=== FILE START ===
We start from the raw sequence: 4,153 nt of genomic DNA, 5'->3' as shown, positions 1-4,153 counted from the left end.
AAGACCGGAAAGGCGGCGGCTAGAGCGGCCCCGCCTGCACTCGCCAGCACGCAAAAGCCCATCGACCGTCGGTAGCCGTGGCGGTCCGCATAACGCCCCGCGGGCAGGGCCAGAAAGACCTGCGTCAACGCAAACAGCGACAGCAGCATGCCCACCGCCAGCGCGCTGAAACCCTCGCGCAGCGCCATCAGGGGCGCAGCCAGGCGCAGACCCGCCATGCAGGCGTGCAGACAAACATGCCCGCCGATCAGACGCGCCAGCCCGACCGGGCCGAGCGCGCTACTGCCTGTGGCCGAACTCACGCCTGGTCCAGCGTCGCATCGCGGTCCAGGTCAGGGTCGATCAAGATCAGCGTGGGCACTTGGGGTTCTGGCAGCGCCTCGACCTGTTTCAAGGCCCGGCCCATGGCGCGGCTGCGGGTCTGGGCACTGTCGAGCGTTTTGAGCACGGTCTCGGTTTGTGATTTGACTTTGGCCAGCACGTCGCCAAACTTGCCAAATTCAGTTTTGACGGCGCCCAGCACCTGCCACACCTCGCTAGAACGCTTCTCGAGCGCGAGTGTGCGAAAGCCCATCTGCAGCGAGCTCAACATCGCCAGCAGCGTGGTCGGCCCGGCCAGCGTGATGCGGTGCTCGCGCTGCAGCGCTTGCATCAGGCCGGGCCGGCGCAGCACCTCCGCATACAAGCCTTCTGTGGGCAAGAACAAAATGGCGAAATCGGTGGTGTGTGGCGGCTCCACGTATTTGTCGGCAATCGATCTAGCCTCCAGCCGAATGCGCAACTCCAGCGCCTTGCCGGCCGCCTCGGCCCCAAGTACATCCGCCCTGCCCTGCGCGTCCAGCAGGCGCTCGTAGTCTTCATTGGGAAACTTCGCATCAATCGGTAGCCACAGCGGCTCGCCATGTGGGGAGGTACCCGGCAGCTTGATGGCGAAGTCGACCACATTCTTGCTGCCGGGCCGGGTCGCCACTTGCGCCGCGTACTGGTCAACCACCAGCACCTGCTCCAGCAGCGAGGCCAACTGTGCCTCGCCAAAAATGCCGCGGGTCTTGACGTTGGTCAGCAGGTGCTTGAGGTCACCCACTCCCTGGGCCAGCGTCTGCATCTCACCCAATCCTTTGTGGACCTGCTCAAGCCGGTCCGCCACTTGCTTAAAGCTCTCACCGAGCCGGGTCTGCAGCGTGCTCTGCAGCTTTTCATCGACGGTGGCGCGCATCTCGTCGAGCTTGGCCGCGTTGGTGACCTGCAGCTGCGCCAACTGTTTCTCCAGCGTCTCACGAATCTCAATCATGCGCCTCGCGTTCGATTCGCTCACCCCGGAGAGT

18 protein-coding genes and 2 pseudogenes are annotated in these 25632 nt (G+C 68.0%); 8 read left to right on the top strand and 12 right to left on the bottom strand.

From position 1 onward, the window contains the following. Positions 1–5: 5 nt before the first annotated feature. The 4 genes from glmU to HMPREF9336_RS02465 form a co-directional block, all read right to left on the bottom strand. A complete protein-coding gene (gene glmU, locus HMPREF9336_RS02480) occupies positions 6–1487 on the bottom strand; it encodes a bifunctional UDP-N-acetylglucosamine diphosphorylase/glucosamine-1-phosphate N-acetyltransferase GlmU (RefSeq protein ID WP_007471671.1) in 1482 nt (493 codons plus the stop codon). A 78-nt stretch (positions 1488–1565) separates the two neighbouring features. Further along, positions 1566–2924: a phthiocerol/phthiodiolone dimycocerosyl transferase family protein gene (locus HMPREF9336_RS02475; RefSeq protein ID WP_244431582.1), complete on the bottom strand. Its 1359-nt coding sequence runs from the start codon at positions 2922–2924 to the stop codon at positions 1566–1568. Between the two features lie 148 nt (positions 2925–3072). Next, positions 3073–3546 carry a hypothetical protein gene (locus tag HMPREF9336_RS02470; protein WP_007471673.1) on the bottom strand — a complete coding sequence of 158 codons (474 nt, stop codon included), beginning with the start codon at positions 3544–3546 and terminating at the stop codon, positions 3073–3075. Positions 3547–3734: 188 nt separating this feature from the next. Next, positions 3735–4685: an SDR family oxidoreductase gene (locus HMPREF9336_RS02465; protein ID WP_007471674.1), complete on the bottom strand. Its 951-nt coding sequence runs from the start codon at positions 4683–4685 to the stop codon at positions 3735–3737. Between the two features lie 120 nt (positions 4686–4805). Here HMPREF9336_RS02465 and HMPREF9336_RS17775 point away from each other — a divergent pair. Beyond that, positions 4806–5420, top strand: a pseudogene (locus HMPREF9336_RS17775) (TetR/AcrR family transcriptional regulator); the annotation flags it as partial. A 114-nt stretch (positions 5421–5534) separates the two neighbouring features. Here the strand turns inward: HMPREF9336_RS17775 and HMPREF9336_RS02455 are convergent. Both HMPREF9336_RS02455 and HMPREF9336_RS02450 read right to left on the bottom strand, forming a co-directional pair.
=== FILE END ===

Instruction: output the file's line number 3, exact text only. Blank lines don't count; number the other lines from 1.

18 protein-coding genes and 2 pseudogenes are annotated in these 25632 nt (G+C 68.0%); 8 read left to right on the top strand and 12 right to left on the bottom strand.